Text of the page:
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Smithfield Bought By Chinese Company Shuanghui

In the largest proposed takeover by a Chinese company, pork producer Shuanghui has proposed to buy Smithfield to meet rising Chinese demand.

A small pig stands behind a fence

Photo: thornypup (flickr)

As the Chinese middle class grows, so does the nation's appetite for animal-based protein.

Chinese company Shuanghui has offered to purchase American pork producer Smithfield for $4.7 billion. It is the largest proposed Chinese takeover of an American company in history.

Protein And Pork

Traditionally, the Chinese diet has consisted of rice and vegetables, but the growing Chinese middle class increasingly has an appetite for pork.

Chinese pork consumption is rising 1 to 2 percent a year, and annually makes up for about 80 pounds per capita, versus 59 pounds per capita in the United States.

Chinese farmers have been unable to keep up with demand, so Chinese pork sellers are looking elsewhere.

That’s where Smithfield comes in. The largest American producer of pork and pork products — including brands Eckrich and Armour — Smithfield makes up for about 23 percent of all pigs slaughtered for production.

Foreign Concern

Some are ill at ease over such a large acquisition by China.

There are concerns that Chinese companies are attempting to undermine American competitiveness, but more pressing are potential threats to national security.

The proposal must undergo the government panel Committee on Foreign Investment in the United States, or CFIUS, to determine whether or not it poses a threat to national security.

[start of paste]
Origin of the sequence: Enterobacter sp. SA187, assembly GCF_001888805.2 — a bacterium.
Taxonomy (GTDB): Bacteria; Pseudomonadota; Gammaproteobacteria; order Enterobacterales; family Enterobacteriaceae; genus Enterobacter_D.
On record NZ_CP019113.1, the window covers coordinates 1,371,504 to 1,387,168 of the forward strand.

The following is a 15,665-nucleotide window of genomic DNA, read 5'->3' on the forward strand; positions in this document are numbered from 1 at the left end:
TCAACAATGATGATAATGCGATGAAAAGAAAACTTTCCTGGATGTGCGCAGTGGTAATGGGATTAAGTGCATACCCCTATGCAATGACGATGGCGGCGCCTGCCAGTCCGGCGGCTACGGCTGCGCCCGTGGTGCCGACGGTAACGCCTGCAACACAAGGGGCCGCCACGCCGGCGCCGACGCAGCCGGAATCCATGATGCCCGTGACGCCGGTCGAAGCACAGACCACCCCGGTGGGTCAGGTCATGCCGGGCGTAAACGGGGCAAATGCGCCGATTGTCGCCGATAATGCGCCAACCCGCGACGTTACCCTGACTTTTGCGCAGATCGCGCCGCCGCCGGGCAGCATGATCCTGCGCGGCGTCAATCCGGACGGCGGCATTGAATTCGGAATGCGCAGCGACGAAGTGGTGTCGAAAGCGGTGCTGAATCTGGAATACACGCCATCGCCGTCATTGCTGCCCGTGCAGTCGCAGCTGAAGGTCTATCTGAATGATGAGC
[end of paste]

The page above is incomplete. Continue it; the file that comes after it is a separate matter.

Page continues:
Americans are on high alert after recent allegations of cyber attacks by the Chinese on U.S. military.

However, proponents of the plan say only good can come from such a merger, which will open new markets to American farmers.

Health And Hogs

One good thing for the Chinese population is Smithfield’s health record.

Chinese consumers would have access to pork that undergoes stricter health standards.

However, American consumers are concerned about Chinese pork entering the market. Images of dead pigs floating in the Huangpu River in Shanghai are still fresh on some minds.

Shuanghui had to recall pork two years ago when it tested positive for banned substance clenbuterol, which is used to produce leaner meat.

Read More:

  • Needing Pork, China Is to Buy a U.S. Supplier (New York Times)
  • China’s appetite for pork spurs $4.7 billion Smithfield deal (Reuters)
Liz Leslie

Liz Leslie is a journalist based in Bloomington, Indiana. When she's not writing about food, she's likely eating food. Or dreaming about food.

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